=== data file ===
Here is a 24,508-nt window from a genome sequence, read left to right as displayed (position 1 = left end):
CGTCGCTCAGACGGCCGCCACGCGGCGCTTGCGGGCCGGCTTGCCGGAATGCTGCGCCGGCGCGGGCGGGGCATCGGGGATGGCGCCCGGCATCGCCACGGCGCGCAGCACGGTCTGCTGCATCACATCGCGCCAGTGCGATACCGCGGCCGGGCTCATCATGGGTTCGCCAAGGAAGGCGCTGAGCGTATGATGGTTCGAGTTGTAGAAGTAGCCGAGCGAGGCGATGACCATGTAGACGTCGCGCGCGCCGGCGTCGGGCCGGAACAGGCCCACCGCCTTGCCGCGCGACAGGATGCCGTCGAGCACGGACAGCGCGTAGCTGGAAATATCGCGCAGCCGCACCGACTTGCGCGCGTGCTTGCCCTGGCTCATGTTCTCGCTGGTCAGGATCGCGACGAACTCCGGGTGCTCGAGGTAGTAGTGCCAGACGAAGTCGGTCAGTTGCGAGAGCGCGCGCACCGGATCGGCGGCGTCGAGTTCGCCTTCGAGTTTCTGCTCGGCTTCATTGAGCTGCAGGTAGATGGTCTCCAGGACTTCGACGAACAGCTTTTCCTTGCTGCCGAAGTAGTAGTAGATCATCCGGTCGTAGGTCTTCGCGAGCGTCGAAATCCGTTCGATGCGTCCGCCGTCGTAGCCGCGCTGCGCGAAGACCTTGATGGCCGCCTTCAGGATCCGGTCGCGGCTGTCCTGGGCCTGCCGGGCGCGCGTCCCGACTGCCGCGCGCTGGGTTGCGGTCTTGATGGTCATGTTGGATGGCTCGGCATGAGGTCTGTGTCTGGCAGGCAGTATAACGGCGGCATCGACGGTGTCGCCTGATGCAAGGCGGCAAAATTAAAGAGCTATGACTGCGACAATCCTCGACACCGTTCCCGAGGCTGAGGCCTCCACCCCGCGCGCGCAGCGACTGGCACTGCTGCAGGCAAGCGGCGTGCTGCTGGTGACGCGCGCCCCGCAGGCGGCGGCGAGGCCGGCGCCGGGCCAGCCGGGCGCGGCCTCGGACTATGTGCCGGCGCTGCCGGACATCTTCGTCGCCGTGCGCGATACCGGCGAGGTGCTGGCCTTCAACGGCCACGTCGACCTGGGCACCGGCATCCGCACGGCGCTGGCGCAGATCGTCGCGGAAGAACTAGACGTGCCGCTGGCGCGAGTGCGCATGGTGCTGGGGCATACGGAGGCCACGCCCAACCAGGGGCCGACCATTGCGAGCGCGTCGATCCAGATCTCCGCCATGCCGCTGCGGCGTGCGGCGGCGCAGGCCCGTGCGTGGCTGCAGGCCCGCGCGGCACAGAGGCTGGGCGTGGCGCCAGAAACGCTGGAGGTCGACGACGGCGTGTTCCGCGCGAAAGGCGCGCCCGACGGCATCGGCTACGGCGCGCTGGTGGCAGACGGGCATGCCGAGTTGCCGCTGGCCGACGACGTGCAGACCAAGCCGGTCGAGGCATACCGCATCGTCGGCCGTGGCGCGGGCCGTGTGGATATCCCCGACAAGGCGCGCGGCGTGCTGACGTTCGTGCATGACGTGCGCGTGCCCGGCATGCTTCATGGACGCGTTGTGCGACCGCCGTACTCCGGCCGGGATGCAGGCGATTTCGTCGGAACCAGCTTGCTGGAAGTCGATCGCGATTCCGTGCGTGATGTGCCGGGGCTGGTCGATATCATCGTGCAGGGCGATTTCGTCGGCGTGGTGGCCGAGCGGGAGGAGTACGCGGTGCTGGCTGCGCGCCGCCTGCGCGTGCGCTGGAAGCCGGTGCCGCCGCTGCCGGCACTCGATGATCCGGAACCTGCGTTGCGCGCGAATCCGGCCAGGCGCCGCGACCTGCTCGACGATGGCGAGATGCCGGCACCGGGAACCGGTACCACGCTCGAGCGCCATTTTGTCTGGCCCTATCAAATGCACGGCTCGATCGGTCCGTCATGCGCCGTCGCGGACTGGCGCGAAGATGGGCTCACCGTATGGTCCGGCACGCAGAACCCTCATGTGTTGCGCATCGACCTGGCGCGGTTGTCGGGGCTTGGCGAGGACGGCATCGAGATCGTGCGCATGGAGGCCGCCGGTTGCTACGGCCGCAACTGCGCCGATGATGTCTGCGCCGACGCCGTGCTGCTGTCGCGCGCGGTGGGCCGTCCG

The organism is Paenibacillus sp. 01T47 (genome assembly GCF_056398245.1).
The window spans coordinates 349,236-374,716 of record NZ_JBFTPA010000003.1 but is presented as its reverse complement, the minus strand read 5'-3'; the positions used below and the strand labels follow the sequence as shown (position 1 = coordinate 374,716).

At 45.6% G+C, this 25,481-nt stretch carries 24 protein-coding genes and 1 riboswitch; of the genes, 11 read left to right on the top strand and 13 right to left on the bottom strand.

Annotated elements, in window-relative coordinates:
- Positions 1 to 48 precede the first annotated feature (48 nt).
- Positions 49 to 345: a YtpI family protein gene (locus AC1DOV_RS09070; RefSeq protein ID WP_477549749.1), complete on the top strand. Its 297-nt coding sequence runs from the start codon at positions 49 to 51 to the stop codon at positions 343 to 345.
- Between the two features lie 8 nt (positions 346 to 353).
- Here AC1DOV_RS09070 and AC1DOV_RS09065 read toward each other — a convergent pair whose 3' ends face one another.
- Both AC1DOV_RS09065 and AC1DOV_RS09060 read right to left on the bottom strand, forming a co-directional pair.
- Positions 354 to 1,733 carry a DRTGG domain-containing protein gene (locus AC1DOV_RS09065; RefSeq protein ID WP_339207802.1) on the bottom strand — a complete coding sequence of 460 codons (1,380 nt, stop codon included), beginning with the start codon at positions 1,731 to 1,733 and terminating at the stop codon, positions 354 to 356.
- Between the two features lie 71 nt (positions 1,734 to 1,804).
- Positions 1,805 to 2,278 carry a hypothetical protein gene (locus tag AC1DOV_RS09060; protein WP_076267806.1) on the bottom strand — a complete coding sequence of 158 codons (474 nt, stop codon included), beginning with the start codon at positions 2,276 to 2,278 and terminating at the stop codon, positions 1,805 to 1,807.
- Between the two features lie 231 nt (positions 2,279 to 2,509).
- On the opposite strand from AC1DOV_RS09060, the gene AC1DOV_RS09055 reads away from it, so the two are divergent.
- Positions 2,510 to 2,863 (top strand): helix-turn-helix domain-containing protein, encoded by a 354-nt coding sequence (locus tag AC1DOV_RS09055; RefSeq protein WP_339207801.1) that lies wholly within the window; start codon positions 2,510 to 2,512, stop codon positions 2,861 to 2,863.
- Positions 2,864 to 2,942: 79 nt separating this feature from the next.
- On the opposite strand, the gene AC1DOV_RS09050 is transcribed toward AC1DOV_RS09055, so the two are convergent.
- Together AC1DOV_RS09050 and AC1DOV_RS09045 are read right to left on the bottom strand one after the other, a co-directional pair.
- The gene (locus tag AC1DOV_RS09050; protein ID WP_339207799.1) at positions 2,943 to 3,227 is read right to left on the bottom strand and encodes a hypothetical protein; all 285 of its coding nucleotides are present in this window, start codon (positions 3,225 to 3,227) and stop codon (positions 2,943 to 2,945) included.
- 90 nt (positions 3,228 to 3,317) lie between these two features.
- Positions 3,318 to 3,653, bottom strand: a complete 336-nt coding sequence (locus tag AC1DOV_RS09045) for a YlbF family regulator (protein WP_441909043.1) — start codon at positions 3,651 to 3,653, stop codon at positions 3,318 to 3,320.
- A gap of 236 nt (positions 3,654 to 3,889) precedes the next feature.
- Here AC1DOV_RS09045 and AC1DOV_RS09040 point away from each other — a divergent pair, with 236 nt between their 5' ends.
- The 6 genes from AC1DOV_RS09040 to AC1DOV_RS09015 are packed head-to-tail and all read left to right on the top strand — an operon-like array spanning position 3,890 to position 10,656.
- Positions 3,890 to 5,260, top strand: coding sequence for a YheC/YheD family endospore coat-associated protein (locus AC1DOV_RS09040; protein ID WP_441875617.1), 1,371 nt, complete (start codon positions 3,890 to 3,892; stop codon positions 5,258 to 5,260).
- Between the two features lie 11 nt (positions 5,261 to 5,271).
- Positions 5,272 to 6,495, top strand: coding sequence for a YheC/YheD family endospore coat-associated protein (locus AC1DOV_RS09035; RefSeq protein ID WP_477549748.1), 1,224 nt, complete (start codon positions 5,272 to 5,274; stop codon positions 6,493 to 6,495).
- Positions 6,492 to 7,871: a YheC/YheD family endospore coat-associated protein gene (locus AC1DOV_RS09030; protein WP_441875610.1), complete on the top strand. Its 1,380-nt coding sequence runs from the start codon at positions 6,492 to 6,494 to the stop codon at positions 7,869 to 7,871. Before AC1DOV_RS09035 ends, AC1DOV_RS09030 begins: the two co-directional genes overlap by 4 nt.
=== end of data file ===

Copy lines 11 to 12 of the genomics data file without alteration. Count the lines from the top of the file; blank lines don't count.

- Both AC1DOV_RS09065 and AC1DOV_RS09060 read right to left on the bottom strand, forming a co-directional pair.
- Positions 354 to 1,733 carry a DRTGG domain-containing protein gene (locus AC1DOV_RS09065; RefSeq protein ID WP_339207802.1) on the bottom strand — a complete coding sequence of 460 codons (1,380 nt, stop codon included), beginning with the start codon at positions 1,731 to 1,733 and terminating at the stop codon, positions 354 to 356.